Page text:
Advocacy and Amplification of Gender Equality

SCAACR-44

By Katherine Nolte

Gender equality is a human aspiration, not a women’s initiative. Imagine a world where opportunities are free from stereotypes associated with being masculine or feminine. Imagine a world where the work of a stay-at-home dad is valued equally to a career as a roaster-owner, VP trader, or senior finance professional. Imagine a world where it is likely to picture the roaster-owner, VP trader, or senior finance professional as a person with predominantly feminine characteristics. Imagine a world where people are free to pursue any constructive contribution to society with dignity regardless of the way they are born.

Gender equality empowers all people to actively participate in their community. It has to do with personal identity and how individuals are valued by society. It is about people interacting with people; it is as much about men as it is about women. Gender equality involves advocacy and amplification to gain the full participation from all members of society.

What does this have to do with coffee?

There is a gender gap in the coffee supply chain. A gender gap exists when there are discrepancies in status, opportunities, and attitudes between people of different genders[1]. Creating accessible platforms to amplify underrepresented perspectives can create healthy communities in which all members can participate.

What is advocacy and amplification?

Advocacy for gender equality in coffee means to publicly support the inclusion of all genders. The Coffeewoman is an emerging initiative that advocates for gender equality. Through events, website, newsletters, and social media, the platform aims to highlight historically underrepresented perspectives in the coffee competition arena. But The Coffeewoman isn’t only for women. Rather, it is meant to amplify unheard voices to influence the barista community, which is comprised of all genders. Advocating for equality usually means empowering marginalized groups of people to be active participants in their communities.

The Barista Guild itself is an inspiring example of empowering a marginalized group through advocacy. In this case the unheard voice in coffee is the barista’s. According to career-barista-turned-business-owner, Scott Lucey, “The level of professional resources available to baristas are higher then they’ve ever been. We see more and more that career baristas become business owners.” He attributes these outcomes to the advocacy work of the Barista Guild. He also notes that the guild empowers baristas to take themselves more seriously as professionals.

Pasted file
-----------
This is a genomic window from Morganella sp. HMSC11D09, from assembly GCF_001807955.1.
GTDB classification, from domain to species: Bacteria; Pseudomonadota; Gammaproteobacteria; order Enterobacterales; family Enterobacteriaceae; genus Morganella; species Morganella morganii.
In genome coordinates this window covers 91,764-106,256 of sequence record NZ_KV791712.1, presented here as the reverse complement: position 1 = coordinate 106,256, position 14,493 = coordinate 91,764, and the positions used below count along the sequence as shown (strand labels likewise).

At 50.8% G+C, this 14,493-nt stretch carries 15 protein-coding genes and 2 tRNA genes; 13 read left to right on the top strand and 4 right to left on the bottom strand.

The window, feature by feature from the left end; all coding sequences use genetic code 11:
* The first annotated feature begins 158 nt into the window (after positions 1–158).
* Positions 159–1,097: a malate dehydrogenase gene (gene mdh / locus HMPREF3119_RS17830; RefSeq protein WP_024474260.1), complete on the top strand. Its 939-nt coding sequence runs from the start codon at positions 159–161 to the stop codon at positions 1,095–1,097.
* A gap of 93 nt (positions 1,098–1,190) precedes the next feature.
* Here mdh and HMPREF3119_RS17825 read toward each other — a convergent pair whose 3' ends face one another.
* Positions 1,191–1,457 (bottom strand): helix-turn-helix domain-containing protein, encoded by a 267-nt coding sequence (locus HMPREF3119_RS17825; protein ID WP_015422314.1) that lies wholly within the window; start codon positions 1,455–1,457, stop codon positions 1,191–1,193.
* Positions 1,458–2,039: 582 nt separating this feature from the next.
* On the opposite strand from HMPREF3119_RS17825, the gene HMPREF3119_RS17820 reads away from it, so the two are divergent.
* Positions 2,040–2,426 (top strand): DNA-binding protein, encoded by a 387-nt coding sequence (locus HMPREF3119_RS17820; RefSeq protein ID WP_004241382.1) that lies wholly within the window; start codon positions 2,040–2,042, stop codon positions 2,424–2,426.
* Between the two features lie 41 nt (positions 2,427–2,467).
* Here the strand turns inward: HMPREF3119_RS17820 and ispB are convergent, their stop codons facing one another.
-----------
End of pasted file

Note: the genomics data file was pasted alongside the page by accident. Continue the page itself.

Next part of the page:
How can we apply these lessons in advocacy and amplification to other marginalized groups of people in coffee?  

Just as access to professional resources can empower baristas to take pride in their profession, access to fundamental resources can transform farmers, especially women farmers, into motivated entrepreneurs. As Paineto Baluku from Bukonzo Joint Cooperative in Western Uganda put it, “We are pushing things but they are not moving. If a woman works on a farm but does not see the benefit she does not care. But if a woman starts to see benefits from her work she can be very motivated and we can begin to work on quality.” Similarly, a woman farmer in Malawi told me that she used to work in coffee fields in “unmotivated laziness.” But when she began to receive income from coffee grown on land that she owned, she started running to her field every day with enthusiasm for her work.

Women smallholder farmers are a desperately marginalized group within an already marginalized group of smallholders. In Congo, women farm coffee, but they don’t own land. In Uganda, women pick coffee, but they don’t sell it. Studies consistently show that women perform 45%- 70% of work on smallholder farms, but they have limited or no access to the resulting income.

Smallholder farming households produce the majority of the world’s coffee. Therefore, incremental improvements in coffee production often happen at the household level. In areas like rural Africa, households rarely use input from all members to strategically plan their coffee businesses. An example of effective work with household businesses is Bukonzo Joint’s approach. They use a methodology where women and men create long-term goals and near-term milestones together by drawing pictures in strategic templates. Pictorial planning is a useable tool to develop strategy because the majority of farmers, especially the women farmers, cannot read or write. They have amplified the woman’s voice in their households and cooperative by creating a platform in which women can easily participate.

Advocating for equality will foster the participatory coffee communities. Active participation is necessary for coffee to reach its fullest potential. From Barista Guild to Ugandan Cooperative, creating user-friendly platforms to amplify latent and widespread perspectives will #makecoffeebetter.

Find out more about gender initiatives at origin from the Sustainability Council’s A Blueprint for Gender Equality in the Coffeelands available for free in the SCAA store under digital downloads.

Katherine Nolte is the Vice Chair of the SCAA’s Sustainability Council. She has worked extensively in rural Africa since 2008. She is a Senior Coffee Marketer for Twin, an NGO based in Kigali, Rwanda and London, UK. She began in the coffee industry as a barista in 2000 and is fascinated by the industry from seed to cup. 


[1] The definition of gender is still evolving. In modern western society it has more to do with the cognitive side of being masculine or feminine, rather than the physical sex of a person. In rural coffee producing regions, however, it is more commonly associated with being a man or a woman.